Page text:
• Athrelon

    Interesting; it seems reasonable that Stoicism, being optimized for solving one particular class of problem, would be imperfectly aligned towards developing other kinds of virtue.

    I also recently posted some thoughts based on reading Seneca. My criticisms were that Stoicism as traditionally practiced focused more on material hardships, and its practices were made under the assumption that you had the social environment of a Roman gentleman. In practice, nobody in the modern world needs fear the kind of material discomfort the Stoics were trying to inoculate people against; instead, the real discomforts today are largely social, mediated by a novel social environment the Stoics didn’t have to contend with.

  • Rai

    The main problem with Stoicism as you describe it is that it leaves you incredibly prepared against perturbations in your environment, but woefully unprepared against what’s inside you. I think pride is a pretty big risk for the Stoic.

    • LeahLibresco

      I agree, but I don’t pride is necessarily a risk, when considered within Stoicism. If your pride is totally internal — not driven by the opinions of others — it’s within you control and a Stoic can indulge it without fear.

      • Rai

        Thanks for the clarification!
        But this looks like an even bigger flaw: “If your pride is internal, it’s within your control.” This is simply not the case- it goes against common experience, and it can be argued against from multiple points of view, from the Christian (the words in Mark 14, 20 comes to mind) to the Freudian.
        And since it’s you, a question comes naturally: the core of Virtue Ethics isn’t the exact opposite of that statement?

        • LeahLibresco

          That’s why I said it wasn’t a problem within the context of stoicism. From my point of view, yup, definitely a problem. But I wouldn’t try to convince a stoic that stoicism was bad because it might make you prideful, because I wouldn’t expect them to agree this was an issue.

          • CBrachyrhynchos

            Probably because the Stoic philosophers are fairly explicit that irrational pride and “instrumentalizing the virtue of others” as you describe it are failings.

      • CBrachyrhynchos

        I don’t think that’s the case. Internal and voluntary isn’t good. Internal and voluntary is a locus of moral responsibility. (Possibly more so than actions, which can always be thwarted by being hit on the head with a meteor.) Pride is good only when it’s rationally justified, and since the Stoic Sage is something of an impossible ideal, it rarely is.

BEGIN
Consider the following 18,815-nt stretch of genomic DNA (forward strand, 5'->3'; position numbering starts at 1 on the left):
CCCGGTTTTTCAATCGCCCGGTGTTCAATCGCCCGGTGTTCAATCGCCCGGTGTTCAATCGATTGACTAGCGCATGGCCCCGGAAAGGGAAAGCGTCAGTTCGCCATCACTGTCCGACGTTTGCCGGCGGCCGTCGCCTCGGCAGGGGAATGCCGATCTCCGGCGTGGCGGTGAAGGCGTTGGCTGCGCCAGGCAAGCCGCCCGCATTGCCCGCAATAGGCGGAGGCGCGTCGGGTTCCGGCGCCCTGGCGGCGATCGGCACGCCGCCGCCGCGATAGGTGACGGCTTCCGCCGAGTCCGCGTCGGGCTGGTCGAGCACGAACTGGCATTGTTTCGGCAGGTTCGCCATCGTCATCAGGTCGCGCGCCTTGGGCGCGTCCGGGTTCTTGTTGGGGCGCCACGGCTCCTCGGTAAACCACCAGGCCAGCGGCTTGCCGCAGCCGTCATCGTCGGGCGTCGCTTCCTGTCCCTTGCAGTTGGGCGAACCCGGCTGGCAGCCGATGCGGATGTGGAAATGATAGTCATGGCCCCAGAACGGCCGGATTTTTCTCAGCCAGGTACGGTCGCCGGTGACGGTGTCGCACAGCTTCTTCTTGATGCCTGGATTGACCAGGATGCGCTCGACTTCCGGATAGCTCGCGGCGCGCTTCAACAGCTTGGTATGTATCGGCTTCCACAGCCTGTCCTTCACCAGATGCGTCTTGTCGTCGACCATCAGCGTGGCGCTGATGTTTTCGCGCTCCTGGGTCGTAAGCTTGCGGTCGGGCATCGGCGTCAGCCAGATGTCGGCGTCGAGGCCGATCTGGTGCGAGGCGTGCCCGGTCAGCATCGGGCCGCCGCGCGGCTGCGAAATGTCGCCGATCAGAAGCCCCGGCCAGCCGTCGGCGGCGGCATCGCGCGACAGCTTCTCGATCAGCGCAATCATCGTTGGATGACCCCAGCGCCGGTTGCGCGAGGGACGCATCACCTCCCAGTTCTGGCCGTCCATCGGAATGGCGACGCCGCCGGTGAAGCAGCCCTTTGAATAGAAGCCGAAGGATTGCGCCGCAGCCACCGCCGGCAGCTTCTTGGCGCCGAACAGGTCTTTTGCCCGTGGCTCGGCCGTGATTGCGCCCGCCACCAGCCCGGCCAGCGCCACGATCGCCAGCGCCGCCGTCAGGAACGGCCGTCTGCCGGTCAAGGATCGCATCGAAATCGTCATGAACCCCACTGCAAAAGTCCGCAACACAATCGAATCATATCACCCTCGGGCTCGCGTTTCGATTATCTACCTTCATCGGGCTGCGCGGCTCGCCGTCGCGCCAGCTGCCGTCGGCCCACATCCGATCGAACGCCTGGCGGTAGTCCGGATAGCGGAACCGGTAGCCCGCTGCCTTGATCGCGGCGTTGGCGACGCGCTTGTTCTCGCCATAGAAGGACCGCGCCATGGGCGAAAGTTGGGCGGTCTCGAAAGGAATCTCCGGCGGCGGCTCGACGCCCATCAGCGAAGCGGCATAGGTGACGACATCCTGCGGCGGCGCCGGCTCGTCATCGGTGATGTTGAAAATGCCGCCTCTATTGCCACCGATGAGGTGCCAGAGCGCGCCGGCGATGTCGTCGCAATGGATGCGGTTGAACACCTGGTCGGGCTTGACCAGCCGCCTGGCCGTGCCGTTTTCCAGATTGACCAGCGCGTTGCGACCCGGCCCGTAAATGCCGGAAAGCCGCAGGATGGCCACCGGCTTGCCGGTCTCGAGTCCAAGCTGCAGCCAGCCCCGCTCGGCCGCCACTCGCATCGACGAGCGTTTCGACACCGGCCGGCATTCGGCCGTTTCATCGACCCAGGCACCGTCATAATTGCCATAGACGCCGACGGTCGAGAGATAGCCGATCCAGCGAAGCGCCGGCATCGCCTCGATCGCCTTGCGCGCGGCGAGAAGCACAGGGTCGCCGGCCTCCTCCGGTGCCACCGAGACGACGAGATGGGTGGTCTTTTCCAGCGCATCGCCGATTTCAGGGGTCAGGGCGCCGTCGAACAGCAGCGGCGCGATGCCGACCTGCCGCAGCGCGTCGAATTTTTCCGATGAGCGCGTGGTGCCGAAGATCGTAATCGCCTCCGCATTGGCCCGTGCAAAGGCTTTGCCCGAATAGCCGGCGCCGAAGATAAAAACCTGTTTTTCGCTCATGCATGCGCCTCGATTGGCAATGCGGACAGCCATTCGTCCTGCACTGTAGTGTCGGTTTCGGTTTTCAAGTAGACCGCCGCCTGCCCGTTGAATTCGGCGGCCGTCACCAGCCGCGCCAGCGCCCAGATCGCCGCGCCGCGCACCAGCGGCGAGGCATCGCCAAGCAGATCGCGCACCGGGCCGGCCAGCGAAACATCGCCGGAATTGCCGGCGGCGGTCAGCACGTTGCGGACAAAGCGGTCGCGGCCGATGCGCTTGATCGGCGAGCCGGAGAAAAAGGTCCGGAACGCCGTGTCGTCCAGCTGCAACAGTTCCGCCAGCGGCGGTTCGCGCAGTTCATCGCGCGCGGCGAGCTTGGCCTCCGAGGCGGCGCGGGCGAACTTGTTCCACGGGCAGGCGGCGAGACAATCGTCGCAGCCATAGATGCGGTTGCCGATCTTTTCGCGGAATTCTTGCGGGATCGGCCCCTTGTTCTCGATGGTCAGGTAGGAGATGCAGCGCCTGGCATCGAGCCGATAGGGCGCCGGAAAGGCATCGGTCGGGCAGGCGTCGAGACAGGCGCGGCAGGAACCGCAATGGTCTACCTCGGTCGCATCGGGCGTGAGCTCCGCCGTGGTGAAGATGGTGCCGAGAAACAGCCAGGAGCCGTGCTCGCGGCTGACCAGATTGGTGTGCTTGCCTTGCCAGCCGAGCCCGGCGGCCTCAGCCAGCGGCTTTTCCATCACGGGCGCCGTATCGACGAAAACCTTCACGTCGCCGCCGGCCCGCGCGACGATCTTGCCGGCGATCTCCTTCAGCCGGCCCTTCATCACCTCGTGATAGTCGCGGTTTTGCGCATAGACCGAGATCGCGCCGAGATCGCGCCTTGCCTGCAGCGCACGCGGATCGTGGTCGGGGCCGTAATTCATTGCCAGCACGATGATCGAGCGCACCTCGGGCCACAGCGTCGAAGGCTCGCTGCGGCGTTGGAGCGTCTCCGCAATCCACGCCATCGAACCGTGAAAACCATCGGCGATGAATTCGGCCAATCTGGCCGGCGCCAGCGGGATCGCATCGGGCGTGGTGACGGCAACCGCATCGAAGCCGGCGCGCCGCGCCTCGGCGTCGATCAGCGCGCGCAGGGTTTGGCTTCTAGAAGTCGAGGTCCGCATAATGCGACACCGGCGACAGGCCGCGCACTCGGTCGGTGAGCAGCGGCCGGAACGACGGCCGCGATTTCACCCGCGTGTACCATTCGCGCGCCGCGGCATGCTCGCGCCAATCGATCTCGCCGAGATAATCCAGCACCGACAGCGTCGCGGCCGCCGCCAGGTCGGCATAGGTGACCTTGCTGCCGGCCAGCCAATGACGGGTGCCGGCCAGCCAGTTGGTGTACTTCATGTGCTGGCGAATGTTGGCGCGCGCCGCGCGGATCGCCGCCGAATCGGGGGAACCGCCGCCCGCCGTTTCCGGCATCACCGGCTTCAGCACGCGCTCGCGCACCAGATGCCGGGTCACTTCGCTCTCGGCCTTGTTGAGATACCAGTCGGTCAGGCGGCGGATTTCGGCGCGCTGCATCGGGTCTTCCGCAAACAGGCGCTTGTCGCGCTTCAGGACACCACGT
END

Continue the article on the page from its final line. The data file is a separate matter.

To quote Epictetus on this matter:

        “When a man prides himself on being able to understand and interpret a difficult book, say to yourself: If the book had been well written this man would have nothing on which to pride himself.”

    • Verbose Stoic

      I do believe that you are supposed to exert as much if not more control over what’s inside you as the environment. Even the methods to control the things you get in your environment are all about conditioning your internal mental reactions to that.

  • Kristen inDallas

    I think this may be one of my favorite pieces from you. No real comments from me, just digesting this. Kudos.

  • CBrachyrhynchos

    Interestingly I just read a different article that comes to a different interpretation what you identify as “the bad.” The ideal Stoic Sage isn’t socially impassive; they’re motivated to active engagement. So the response to a problem like bullying is to do what one can. The ideal Stoic Sage can love unconditionally and be socially active because they are neither discouraged by the slow pace of change, nor do they take credit for successes achieved by many. (This is complicated by the fact that classic Stoicism is represented by people who didn’t all agree with each other on how to participate in their communities.)

    To love your fellow man, to serve as part of your community and to make it better is a virtue. To demand that the world to love you back for it is a folly. If it does or does not is an indifferent.